One of the challenges associated with the treatment of ecstasy use disorders is uncertainty surrounding which drug(s) are contributing to the addiction. Therefore, it is important to find a rehab facility that has experience treating ecstasy use disorders, as well as a broad familiarity with treating other types of drug addiction. Experienced addiction specialists can decipher quite a bit from the signs and symptoms associated with detox and withdrawal, which may be invaluable in the early stages of recovery.
- Medical Detox: Detox refers to the process of purging drugs from your system. In some cases, ecstasy detox should be done under the close supervision of medical professionals who can intervene in the case of complications. Because ecstasy is generally a combination of drugs that have different addiction risks and metabolic rates, it is difficult to predict whether medical detox will be required and how long it will take. If meth was a substantial component of the ecstasy that was used, medical detox will likely be necessary.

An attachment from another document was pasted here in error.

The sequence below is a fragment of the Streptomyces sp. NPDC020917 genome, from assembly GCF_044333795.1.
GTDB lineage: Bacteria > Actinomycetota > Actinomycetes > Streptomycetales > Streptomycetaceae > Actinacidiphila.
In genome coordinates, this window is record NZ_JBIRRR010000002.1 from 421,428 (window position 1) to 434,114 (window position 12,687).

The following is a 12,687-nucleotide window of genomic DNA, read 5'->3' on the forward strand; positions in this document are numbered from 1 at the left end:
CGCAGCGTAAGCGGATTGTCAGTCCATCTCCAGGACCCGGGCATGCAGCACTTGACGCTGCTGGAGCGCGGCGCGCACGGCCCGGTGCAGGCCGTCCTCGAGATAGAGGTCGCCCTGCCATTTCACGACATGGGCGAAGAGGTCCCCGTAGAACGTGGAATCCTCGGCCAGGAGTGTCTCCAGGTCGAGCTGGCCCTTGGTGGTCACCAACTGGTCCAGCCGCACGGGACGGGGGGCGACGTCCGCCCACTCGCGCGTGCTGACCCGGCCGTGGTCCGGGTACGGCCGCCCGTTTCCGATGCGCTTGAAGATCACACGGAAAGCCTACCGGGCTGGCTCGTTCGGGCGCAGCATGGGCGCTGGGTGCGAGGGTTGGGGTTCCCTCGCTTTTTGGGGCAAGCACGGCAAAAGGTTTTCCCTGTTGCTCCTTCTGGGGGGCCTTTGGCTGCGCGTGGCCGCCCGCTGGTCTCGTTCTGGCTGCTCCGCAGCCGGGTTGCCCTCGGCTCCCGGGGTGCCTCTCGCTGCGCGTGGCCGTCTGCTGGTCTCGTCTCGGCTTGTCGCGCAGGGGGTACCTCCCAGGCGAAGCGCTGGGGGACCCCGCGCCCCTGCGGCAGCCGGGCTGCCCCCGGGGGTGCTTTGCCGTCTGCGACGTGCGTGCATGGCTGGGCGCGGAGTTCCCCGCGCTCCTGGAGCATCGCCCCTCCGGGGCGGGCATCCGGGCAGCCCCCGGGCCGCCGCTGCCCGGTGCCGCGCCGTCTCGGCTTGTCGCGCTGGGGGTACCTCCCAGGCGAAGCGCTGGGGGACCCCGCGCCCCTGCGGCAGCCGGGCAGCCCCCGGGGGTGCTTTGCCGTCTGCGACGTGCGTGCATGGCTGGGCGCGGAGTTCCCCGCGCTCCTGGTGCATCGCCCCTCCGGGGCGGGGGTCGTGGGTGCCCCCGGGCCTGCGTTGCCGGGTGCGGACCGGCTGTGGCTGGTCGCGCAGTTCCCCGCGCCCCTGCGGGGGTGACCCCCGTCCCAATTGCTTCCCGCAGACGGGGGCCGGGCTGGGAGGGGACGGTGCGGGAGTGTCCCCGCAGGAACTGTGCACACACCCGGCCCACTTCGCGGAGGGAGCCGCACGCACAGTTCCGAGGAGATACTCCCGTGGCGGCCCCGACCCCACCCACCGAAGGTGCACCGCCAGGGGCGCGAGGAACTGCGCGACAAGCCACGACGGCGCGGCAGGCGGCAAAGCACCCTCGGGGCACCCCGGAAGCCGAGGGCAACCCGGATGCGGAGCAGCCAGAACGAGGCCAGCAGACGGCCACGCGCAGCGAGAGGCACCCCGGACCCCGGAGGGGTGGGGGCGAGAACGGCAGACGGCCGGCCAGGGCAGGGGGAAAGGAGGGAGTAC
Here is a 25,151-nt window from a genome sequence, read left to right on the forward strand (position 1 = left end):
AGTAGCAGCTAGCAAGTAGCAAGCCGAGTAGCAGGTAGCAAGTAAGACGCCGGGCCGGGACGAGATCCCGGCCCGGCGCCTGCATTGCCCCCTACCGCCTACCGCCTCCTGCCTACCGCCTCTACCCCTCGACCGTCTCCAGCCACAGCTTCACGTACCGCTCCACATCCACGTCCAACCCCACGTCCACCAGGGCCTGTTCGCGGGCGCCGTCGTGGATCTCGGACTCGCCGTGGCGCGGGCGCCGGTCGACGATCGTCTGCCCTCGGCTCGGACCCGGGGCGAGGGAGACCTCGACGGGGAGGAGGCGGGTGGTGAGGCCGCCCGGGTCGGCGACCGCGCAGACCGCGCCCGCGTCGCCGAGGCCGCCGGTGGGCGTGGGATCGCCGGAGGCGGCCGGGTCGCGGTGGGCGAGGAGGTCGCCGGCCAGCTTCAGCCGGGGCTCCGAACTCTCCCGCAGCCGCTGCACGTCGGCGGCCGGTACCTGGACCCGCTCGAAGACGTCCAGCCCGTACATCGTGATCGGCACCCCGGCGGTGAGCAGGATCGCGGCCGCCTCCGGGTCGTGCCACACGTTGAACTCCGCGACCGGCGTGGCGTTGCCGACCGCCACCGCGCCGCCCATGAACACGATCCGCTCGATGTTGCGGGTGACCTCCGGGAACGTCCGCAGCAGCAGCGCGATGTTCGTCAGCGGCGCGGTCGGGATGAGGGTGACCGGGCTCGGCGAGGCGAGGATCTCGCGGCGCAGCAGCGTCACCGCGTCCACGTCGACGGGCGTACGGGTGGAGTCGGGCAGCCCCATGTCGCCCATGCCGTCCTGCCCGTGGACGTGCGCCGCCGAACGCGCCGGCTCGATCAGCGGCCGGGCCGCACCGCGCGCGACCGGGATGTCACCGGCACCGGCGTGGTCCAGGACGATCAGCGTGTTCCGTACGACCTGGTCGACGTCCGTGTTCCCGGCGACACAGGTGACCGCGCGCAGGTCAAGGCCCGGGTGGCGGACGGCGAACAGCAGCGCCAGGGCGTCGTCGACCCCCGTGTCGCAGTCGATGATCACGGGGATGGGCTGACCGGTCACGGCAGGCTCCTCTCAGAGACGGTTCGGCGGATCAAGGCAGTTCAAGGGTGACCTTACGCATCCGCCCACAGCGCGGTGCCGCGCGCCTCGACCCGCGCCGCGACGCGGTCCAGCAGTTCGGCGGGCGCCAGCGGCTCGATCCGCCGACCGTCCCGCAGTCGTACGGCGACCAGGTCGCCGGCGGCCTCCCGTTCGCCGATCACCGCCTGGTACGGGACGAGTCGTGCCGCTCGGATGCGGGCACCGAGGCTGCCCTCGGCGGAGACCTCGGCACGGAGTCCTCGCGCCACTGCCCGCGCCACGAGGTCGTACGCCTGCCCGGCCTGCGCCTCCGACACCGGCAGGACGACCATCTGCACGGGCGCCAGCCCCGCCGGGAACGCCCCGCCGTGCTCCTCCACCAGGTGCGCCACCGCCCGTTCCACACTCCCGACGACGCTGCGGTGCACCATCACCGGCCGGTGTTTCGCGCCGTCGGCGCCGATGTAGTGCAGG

- Residential Rehab: Upon completion of medical detox, most clients transition to a residential rehab program. The first days and weeks of recovery can be fraught with temptation, and resisting cravings and avoiding triggers may not be possible if you are constantly surrounded by reminders of drug use. Residential rehab provides a safe environment where clients can dedicate their full attention to recovering. Residential programs include individual and group therapy that will help you understand your addiction, identify why sobriety is important to you, and develop short- and long-term goals for recovery.